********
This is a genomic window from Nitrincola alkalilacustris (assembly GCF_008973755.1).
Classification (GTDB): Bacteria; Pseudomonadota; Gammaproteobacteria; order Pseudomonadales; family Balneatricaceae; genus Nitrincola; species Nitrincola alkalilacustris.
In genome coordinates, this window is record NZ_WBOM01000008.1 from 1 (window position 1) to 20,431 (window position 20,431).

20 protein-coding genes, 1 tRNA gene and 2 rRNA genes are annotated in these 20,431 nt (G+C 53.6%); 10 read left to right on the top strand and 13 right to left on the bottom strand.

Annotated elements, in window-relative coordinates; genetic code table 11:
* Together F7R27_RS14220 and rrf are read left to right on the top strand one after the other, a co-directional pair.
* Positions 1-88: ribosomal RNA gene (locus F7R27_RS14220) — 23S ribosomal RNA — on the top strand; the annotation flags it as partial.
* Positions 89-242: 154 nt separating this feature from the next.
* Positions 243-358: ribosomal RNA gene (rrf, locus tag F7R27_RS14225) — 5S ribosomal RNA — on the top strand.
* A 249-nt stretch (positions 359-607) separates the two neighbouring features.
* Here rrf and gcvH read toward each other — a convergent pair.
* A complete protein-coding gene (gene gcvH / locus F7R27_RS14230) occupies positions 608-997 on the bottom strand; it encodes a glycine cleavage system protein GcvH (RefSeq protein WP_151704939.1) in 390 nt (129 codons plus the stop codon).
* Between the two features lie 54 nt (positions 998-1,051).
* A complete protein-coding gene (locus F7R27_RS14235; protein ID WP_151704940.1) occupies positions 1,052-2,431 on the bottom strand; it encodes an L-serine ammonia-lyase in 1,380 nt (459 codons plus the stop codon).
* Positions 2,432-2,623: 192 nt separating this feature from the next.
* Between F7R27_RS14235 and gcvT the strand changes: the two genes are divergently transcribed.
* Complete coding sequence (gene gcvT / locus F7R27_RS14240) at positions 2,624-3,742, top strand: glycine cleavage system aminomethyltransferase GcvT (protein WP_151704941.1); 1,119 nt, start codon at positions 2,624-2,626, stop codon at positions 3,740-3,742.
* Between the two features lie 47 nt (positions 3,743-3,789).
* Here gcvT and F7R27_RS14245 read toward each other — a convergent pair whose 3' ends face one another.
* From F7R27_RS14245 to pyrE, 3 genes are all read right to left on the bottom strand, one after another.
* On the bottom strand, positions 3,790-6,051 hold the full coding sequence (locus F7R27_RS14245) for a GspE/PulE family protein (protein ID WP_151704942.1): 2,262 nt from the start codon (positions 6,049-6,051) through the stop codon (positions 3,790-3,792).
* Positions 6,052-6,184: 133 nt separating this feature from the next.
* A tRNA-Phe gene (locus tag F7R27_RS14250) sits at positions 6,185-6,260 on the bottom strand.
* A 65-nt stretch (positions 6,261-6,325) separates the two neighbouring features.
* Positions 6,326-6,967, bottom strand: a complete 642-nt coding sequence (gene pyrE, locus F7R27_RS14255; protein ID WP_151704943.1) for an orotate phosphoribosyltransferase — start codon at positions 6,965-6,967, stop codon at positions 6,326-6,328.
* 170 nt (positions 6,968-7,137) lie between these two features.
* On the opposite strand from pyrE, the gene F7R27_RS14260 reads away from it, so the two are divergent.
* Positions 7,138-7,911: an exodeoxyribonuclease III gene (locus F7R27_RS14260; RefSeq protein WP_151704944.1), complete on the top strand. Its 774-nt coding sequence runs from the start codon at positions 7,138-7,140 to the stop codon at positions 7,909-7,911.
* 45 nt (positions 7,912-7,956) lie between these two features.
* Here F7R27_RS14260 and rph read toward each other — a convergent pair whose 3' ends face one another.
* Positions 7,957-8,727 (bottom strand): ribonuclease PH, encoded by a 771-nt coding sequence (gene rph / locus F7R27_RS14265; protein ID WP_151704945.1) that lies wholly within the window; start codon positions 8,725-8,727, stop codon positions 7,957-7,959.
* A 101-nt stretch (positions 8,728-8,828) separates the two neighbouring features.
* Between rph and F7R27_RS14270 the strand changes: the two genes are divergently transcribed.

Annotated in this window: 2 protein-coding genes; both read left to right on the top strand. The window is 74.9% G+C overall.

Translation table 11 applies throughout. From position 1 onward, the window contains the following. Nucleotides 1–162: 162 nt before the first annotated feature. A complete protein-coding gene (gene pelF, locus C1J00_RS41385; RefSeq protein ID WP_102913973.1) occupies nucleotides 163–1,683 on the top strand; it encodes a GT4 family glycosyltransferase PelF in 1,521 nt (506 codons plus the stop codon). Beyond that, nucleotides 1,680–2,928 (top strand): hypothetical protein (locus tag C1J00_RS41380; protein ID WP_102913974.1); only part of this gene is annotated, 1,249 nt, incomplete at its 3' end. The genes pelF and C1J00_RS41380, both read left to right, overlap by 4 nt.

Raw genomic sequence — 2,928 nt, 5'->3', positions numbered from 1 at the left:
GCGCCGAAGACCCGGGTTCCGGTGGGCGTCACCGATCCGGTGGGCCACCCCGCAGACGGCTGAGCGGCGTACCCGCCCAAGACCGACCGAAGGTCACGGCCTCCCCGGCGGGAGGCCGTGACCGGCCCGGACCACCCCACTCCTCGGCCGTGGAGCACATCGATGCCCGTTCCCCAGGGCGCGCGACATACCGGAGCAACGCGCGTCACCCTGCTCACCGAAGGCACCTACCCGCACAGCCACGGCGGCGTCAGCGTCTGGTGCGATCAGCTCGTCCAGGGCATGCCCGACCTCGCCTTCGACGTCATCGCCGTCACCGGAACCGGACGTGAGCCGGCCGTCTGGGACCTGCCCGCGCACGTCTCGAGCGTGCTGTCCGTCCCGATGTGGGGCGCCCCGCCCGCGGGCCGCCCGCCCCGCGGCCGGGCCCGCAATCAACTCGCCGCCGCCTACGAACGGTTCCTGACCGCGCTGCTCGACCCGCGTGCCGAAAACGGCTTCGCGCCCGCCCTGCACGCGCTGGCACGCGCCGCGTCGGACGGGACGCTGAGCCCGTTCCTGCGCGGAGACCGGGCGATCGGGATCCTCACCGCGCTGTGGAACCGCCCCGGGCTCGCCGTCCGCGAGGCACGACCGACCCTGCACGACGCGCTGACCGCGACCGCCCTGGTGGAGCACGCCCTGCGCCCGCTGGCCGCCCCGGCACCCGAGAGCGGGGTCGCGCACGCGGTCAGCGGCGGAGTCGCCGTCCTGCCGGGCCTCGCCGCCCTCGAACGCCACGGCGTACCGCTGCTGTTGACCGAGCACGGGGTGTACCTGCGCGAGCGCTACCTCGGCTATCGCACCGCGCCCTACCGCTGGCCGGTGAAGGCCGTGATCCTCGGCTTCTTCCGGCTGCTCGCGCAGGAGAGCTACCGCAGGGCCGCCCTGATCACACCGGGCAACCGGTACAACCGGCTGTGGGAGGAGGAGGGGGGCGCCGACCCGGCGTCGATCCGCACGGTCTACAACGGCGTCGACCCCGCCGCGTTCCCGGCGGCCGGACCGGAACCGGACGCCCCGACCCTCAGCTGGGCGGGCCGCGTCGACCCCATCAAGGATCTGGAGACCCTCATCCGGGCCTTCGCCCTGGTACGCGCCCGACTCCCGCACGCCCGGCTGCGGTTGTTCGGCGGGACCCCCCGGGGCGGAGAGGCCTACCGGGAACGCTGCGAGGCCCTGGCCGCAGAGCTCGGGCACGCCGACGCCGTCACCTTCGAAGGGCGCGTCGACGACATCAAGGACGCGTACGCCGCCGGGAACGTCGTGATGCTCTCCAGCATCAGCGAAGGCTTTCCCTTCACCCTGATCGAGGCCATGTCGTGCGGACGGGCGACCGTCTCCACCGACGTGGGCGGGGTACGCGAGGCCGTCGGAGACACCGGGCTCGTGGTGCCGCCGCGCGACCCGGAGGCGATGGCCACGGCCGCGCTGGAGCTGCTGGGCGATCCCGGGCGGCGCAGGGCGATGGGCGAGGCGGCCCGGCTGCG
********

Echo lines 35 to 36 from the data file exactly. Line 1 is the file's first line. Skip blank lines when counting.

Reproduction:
Translation table 11 applies throughout. From position 1 onward, the window contains the following. Nucleotides 1–162: 162 nt before the first annotated feature. A complete protein-coding gene (gene pelF, locus C1J00_RS41385; RefSeq protein ID WP_102913973.1) occupies nucleotides 163–1,683 on the top strand; it encodes a GT4 family glycosyltransferase PelF in 1,521 nt (506 codons plus the stop codon). Beyond that, nucleotides 1,680–2,928 (top strand): hypothetical protein (locus tag C1J00_RS41380; protein ID WP_102913974.1); only part of this gene is annotated, 1,249 nt, incomplete at its 3' end. The genes pelF and C1J00_RS41380, both read left to right, overlap by 4 nt.

Raw genomic sequence — 2,928 nt, 5'->3', positions numbered from 1 at the left: